You have a tablet. Hey, maybe you’re on your second or third generation. And you’re still trying to figure out exactly how this device can make you more productive in the workplace. You’re not alone. Apple redefined an entire product category when it introduced the iPad and, in the process, they sold over 100 million devices (and sparked countless competitive offerings).
Today, many tablet owners are pondering the question, “Is it just a tech toy? Or is it a true productivity tool?”
Individual Success – A Mixed Bag
The stories I hear from across the country vary in terms of the success professionals have had using the tablet as a true work machine. There are some that claim it will never be useful for anything beyond email, calendaring and surfing the web.
In the opposite camp are those who have figured out a combination of apps (including remote desktop connection apps) that allow them to get real accounting work done from their tablet. However, most will agree that we aren’t able to completely ditch the laptop or desktop computer in lieu of a tablet for a lot of the work we have to accomplish.
Is it a Tablet or a Really Small Laptop?
We are seeing a growing adoption of the Microsoft Surface with Windows 8 Pro. Accountants like it because it gives them a more of a natural link to the Microsoft world where they live. However, there is also another debate growing around this device, “Is it really a tablet? Or, is it just an extremely small laptop?”
Regardless of the answer to that question, it appears Microsoft is on the right path. If they can figure out a few glaring issues like battery life, they might find themselves in the thick of the mobile device space. And I don’t know that people really care what category the device falls into if it meets their needs.
It’s All About the Apps
When it comes to mobile devices, it truly is all about the apps. The device itself is useless without the apps that unleash the power of the device and allow users to accomplish countless tasks. And it’s this very fact that leads me to believe that it’s too soon to make a call on the toy vs. tool debate.
There is no shortage of apps we use on a daily basis to make our personal lives easier and it’s only a matter of time before the business apps arrive. The majority of the software providers in our profession have some type of mobile strategy in place today.
Where they are in the execution of that strategy varies, but we will see several new apps hit the app stores with the specific purpose of making mobile devices an integral and useful part of accountants’ daily lives. For this reason alone, the way people use their tablets in the next year or two won’t look anything like it does today.
Don’t Write Off the Tablet
Many people have already labeled the tablet a tech toy and have given up on finding a business use for it. And then there are those previously mentioned users that have figured out ways to integrate it into their daily work. I commend you for putting the time in and sticking with it. I believe it will smoother sailing from here as the vendors address additional needs for core accounting work. You’ll have more native applications to accomplish tasks and won’t have to rely as much on “work-around” solutions.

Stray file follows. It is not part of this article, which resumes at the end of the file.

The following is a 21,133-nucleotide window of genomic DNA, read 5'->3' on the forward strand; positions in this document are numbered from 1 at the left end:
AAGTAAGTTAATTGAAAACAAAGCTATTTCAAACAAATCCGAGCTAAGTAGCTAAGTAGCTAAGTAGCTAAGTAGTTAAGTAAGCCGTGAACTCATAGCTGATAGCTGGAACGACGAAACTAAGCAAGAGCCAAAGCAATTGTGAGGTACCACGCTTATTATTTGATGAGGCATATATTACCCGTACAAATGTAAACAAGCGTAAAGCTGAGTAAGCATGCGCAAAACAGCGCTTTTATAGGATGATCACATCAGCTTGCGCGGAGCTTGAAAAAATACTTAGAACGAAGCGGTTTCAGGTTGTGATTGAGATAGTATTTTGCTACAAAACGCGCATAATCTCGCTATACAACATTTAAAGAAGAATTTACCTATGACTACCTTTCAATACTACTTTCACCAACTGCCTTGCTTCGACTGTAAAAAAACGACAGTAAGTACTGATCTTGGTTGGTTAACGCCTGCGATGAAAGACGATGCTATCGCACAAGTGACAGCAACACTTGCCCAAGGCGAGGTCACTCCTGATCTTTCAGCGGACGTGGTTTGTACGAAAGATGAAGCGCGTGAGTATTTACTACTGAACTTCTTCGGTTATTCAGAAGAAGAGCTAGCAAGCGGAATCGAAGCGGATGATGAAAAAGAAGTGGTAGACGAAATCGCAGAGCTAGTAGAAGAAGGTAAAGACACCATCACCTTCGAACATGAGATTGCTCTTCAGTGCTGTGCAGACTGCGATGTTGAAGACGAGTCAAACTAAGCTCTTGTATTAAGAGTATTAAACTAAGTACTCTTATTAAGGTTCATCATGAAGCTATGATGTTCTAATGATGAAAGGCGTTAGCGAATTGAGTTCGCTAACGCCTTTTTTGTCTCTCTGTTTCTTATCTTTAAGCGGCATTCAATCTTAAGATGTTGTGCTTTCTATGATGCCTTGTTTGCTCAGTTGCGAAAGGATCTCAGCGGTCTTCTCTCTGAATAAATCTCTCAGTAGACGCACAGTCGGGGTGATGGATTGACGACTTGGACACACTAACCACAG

I recently moderated a panel at the AICPA Practitioners Symposium and TECH+ Conference in Las Vegas. On that panel were two firms that had rolled out iPads to every employee in the firm. One provided tablets as part of the standard technology toolkit to every employee and the devices are owned by the firm.
The other gave them as year-end gifts so they are now employee property and they gave employees a choice to use them for work or not. While each firm’s story differed in the business drivers behind the rollout and the method in which the tablets made their way into the hands of employees, these firms obviously see potential or they wouldn’t have made the significant investment that they did. And they wouldn’t be continuing to invest further in custom mobile applications to make the devices more useful to employees.
So bottom line on the tech toy vs. tool question – the jury is still out. I believe it’s in your best interest to stay in the game and watch the evolution continue on - one app at a time.
Jim Boomer is a shareholder and the CIO for Boomer Consulting, Inc. He is the director of the Boomer Technology Circles™ and an expert on managing technology within an accounting firm. He also serves as a strategic planning and technology consultant and firm adviser in the areas of performance and risk management. In addition, Jim is leading a new program, The Producer Circle, in collaboration with CPA2BIZ and the AICPA.